The finest stables in town were the Imperial Stables on the Moika Canal. They were originally built in 1720-3 by the German architect, Gobel, but they were rebuilt by Vasilii Stasov in 1817-23. At the center of the main facade of the building seen here, is a large church with an Ionic loggia facing the street. The building was huge and complex, it had four long facades bend to conform to its' location and it enclosed a large courtyard.
The Imperial Court required hundreds of fine animals every day to conduct its' normal business and many more on special occasions. The Tsar had his own personal horses, which were kept mostly at Tsarskoe Selo and Gatchina. Deep relationships often developed between the sovereign and his mounts. Many of these horses served their masters for years, accompanying their masters on a daily basis and also riding in parades and taking part in battles. It was hard work, but these horses were well cared for. Their stablemen came from across Russia and all over the world. They had Russian groomsmen, English trainers and German doctors to look after them. They lived in equine luxury near the Tsar's palaces and often accompanied him on his foreign travels. Their equipment and tack was the finest to be had, and it was kept in tip-top shape at all times. When the working days of these pampered animals were over they were sent to the Imperial stud farm at Tsarskoe Selo. Even in retirement they were remembered. The Tsar and his family would often visit their mounts in retirement. At the end of their days they were given funerals and buried in the horse cemetery, there graves honoring them by name, date of birth and death, and the Tsar they served.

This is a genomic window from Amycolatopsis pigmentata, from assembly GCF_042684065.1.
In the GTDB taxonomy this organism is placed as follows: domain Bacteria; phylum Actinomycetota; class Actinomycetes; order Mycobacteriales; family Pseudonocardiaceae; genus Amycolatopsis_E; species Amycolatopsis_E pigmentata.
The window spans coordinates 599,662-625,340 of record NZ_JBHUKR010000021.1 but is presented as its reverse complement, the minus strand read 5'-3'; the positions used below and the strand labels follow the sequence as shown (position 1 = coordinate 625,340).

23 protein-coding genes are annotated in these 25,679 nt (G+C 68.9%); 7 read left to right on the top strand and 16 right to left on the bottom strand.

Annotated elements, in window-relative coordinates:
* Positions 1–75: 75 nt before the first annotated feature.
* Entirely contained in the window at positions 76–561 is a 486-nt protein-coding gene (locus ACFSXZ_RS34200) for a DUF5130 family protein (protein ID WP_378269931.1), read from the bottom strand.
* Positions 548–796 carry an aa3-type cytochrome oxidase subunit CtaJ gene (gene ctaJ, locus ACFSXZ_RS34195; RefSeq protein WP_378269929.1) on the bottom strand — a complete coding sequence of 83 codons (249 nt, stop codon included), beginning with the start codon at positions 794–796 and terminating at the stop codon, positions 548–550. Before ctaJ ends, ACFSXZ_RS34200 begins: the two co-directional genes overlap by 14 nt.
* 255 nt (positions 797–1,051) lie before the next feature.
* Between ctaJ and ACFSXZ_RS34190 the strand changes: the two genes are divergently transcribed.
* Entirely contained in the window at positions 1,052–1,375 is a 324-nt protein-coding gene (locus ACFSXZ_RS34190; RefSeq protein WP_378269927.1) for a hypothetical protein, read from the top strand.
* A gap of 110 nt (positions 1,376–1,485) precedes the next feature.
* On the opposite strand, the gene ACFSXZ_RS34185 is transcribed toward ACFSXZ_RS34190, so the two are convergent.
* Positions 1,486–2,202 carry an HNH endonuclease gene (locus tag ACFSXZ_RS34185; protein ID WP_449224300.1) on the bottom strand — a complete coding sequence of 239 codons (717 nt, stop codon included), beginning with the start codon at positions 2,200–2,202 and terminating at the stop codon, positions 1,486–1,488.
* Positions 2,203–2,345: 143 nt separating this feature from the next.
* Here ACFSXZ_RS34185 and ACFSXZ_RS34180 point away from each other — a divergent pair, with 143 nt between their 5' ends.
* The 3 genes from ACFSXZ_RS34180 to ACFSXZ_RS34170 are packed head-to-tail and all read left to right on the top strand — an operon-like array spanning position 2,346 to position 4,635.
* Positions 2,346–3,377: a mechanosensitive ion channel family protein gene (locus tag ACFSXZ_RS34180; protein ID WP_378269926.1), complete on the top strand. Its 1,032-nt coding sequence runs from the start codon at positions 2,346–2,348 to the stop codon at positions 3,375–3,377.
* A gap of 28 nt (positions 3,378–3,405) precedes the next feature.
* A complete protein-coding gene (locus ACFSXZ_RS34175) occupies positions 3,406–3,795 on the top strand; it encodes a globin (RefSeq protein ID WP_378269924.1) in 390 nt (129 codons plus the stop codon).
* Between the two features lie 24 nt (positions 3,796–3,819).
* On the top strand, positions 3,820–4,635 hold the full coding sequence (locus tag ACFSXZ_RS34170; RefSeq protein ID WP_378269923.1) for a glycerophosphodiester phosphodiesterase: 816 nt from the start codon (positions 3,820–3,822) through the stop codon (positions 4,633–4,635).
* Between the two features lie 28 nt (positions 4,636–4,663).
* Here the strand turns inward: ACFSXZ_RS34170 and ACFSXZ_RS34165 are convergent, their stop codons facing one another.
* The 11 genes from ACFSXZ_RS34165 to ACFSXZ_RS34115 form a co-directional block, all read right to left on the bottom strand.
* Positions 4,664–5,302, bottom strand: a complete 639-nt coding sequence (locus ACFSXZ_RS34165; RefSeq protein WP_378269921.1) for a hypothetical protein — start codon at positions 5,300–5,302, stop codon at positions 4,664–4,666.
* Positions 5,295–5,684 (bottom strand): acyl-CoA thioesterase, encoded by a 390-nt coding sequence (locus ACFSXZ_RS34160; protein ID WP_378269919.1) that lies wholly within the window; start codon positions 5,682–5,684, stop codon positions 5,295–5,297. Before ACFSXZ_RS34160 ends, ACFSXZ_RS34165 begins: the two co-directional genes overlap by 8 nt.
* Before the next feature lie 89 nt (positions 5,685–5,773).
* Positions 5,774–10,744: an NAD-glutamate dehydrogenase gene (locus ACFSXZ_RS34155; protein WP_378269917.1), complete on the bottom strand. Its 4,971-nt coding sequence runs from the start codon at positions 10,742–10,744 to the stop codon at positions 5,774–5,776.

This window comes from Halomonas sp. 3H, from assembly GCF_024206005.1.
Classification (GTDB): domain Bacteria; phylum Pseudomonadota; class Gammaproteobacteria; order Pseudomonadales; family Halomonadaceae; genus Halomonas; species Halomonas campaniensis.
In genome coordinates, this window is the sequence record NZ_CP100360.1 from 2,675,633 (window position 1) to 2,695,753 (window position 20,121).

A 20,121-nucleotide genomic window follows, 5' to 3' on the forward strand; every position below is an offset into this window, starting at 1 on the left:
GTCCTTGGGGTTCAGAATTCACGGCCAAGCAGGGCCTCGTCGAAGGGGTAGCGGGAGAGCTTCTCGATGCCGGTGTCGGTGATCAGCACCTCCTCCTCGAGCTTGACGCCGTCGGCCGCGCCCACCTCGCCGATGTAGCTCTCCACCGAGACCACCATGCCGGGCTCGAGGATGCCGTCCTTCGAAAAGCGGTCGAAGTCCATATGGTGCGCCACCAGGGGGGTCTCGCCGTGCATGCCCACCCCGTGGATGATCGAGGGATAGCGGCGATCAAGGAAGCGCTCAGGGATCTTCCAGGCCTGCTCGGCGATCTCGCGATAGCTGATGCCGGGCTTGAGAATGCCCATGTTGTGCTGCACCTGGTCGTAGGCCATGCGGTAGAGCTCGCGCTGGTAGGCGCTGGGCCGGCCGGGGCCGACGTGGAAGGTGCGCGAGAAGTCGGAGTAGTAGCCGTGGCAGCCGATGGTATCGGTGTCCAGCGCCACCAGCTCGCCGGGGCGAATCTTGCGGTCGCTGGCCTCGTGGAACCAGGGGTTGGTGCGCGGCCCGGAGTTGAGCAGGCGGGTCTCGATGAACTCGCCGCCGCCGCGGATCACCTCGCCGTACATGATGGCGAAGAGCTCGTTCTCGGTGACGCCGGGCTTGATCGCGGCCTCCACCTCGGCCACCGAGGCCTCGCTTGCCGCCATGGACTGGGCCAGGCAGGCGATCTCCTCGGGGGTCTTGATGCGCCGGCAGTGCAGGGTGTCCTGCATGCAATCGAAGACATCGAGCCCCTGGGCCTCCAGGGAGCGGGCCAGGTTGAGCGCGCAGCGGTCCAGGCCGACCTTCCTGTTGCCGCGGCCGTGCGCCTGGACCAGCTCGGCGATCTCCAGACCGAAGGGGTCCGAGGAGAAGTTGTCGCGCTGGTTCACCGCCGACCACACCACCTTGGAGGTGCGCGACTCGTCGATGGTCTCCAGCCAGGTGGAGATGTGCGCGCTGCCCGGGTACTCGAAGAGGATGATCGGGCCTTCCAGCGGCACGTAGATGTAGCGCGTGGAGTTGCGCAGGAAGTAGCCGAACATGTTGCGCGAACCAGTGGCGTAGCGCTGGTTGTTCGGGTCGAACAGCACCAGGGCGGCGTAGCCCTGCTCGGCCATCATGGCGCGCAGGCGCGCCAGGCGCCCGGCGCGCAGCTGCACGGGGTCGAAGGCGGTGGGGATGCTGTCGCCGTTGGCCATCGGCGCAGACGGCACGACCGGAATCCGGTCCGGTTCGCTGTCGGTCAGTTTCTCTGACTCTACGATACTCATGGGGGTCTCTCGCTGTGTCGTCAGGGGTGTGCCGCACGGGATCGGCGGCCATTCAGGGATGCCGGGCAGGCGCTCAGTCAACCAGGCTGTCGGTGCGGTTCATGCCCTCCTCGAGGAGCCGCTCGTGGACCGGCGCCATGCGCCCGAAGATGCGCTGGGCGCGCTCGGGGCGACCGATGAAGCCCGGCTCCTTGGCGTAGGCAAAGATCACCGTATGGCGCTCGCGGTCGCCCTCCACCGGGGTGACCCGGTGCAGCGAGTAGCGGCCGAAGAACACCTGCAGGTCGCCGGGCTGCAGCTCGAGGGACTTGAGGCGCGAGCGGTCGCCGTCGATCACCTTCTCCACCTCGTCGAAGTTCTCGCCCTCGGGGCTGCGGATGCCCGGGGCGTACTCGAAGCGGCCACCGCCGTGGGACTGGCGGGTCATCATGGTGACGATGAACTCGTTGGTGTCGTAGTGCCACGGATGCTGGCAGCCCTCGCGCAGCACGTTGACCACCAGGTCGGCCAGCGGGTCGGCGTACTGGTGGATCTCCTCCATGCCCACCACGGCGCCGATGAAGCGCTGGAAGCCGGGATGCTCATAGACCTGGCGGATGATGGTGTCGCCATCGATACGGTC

Next photograph: In the Museum of Carriages
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